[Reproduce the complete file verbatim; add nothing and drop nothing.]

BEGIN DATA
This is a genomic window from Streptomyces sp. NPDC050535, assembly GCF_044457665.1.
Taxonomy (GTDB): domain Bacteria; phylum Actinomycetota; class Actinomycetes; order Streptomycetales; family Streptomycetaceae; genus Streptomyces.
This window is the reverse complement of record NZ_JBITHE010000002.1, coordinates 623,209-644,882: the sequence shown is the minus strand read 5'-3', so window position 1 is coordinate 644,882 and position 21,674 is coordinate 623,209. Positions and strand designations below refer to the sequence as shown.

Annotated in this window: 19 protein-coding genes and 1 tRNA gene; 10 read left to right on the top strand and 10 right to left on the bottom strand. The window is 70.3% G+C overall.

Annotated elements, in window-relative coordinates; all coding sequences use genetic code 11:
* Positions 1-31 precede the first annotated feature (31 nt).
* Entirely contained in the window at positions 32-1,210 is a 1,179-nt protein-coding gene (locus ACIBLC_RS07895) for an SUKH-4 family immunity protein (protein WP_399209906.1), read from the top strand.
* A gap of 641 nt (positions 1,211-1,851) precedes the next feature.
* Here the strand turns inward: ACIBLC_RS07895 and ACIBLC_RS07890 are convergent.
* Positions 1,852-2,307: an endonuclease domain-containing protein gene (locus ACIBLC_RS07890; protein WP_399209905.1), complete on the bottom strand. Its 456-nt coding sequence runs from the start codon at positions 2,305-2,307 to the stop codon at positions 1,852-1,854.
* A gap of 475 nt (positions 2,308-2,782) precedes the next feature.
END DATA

This is a genomic window from Streptomyces sp. NPDC050535, assembly GCF_044457665.1.
Taxonomy (GTDB): domain Bacteria; phylum Actinomycetota; class Actinomycetes; order Streptomycetales; family Streptomycetaceae; genus Streptomyces.
This window is the reverse complement of record NZ_JBITHE010000002.1, coordinates 623,209-644,882: the sequence shown is the minus strand read 5'-3', so window position 1 is coordinate 644,882 and position 21,674 is coordinate 623,209. Positions and strand designations below refer to the sequence as shown.

Annotated in this window: 19 protein-coding genes and 1 tRNA gene; 10 read left to right on the top strand and 10 right to left on the bottom strand. The window is 70.3% G+C overall.

Annotated elements, in window-relative coordinates; all coding sequences use genetic code 11:
* Positions 1-31 precede the first annotated feature (31 nt).
* Entirely contained in the window at positions 32-1,210 is a 1,179-nt protein-coding gene (locus ACIBLC_RS07895) for an SUKH-4 family immunity protein (protein WP_399209906.1), read from the top strand.
* A gap of 641 nt (positions 1,211-1,851) precedes the next feature.
* Here the strand turns inward: ACIBLC_RS07895 and ACIBLC_RS07890 are convergent.
* Positions 1,852-2,307: an endonuclease domain-containing protein gene (locus ACIBLC_RS07890; protein WP_399209905.1), complete on the bottom strand. Its 456-nt coding sequence runs from the start codon at positions 2,305-2,307 to the stop codon at positions 1,852-1,854.
* A gap of 475 nt (positions 2,308-2,782) precedes the next feature.